What you are about to read is an SEO study gone horribly wrong.
There are several articles out there explaining which Content Management Systems (CMS) have the features necessary to optimise your site for Google. This study was supposed to be an analysis of the platforms actually performing best on Google and gaining the most organic traffic.
It turns out, this was something of a fool’s errand. There are so many factors influencing a site’s performance on Google and most have little or nothing to do with the platform on which the site was built. Realising my mistake, I consulted some of the leading experts in the SEO industry to see if there was any way to salvage my study. The consensus was that it wouldn’t be possible without collecting a huge amount of additional hard-to-obtain data. Even with that data, the final analysis would still be inconclusive.
Rather than abandon the project entirely, I decided to analyse the data in a slightly different way. I obtained a list of one million websites from BuiltWith.com from eight of the most popular CMS platforms. I then used the wonderful Screaming Frog Spider to crawl the home page of all 1 million domains and the Ahrefs’ API to analyse the organic performance and backlink data of each site.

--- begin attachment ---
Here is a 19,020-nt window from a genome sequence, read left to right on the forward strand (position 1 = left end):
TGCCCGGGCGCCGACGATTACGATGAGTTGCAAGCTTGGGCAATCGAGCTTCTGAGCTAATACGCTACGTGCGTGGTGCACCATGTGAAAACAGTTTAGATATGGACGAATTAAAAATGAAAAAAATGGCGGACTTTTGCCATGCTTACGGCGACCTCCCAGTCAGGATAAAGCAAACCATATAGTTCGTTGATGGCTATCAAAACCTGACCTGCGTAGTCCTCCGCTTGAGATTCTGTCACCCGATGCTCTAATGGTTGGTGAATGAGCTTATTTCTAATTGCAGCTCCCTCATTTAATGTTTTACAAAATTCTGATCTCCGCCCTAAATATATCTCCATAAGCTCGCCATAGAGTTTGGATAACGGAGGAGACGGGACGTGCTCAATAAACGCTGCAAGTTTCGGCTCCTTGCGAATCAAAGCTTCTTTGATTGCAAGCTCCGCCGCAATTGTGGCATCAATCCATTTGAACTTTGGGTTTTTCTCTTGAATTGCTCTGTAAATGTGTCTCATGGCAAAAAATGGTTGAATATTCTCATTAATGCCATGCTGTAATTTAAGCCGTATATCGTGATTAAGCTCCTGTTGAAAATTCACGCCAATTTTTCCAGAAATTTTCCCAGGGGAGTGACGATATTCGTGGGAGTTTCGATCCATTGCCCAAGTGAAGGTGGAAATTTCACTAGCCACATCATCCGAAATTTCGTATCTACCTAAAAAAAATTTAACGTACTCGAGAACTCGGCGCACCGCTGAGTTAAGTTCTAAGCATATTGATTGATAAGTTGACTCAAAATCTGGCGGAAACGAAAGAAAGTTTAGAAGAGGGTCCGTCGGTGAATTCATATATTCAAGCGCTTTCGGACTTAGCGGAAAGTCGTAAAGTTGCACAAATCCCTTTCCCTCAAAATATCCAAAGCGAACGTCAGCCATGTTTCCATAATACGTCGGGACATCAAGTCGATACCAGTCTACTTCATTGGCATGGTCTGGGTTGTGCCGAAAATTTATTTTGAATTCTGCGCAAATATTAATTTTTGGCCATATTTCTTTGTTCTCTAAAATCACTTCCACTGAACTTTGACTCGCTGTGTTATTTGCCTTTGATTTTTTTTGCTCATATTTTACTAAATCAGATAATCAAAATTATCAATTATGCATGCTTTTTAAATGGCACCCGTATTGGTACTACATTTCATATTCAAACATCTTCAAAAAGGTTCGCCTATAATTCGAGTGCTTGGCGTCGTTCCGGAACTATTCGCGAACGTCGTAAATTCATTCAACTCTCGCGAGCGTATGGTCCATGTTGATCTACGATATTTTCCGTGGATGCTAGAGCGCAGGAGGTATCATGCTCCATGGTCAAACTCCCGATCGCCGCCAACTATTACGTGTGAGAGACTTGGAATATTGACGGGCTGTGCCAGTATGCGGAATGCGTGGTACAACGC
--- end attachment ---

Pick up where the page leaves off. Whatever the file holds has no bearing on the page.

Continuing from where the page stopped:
I therefore have no hypothesis to test nor can I tell you anything about with CMS performs best on Google. Instead, this is an analysis of how well (or poorly) each platform performs, irrespective of whether this was due to the CMS itself or the type of businesses using the platform.
I also wish to make it clear that I have no affiliation with any of the CMS platforms or SEO tool companies mentioned in this study.
There seemed little point including sites in this study that make no attempt to gain traffic from Google. This analysis was therefore restricted only to sites that met all the following conditions:
In addition to the above, I excluded three outlier domains that were getting so much organic traffic they would have skewed the results. That left a remaining 40,000 websites which still provided an adequate sample size across each platform. The fact that over 80% of these sites did not meet the above criteria tells you something about the sad state of small business SEO.
Link Metrics used in this study*
Although many different factors influence a site’s ranking on Google, external links are still regarded as one of the most important. This has been confirmed by Google on several occasions.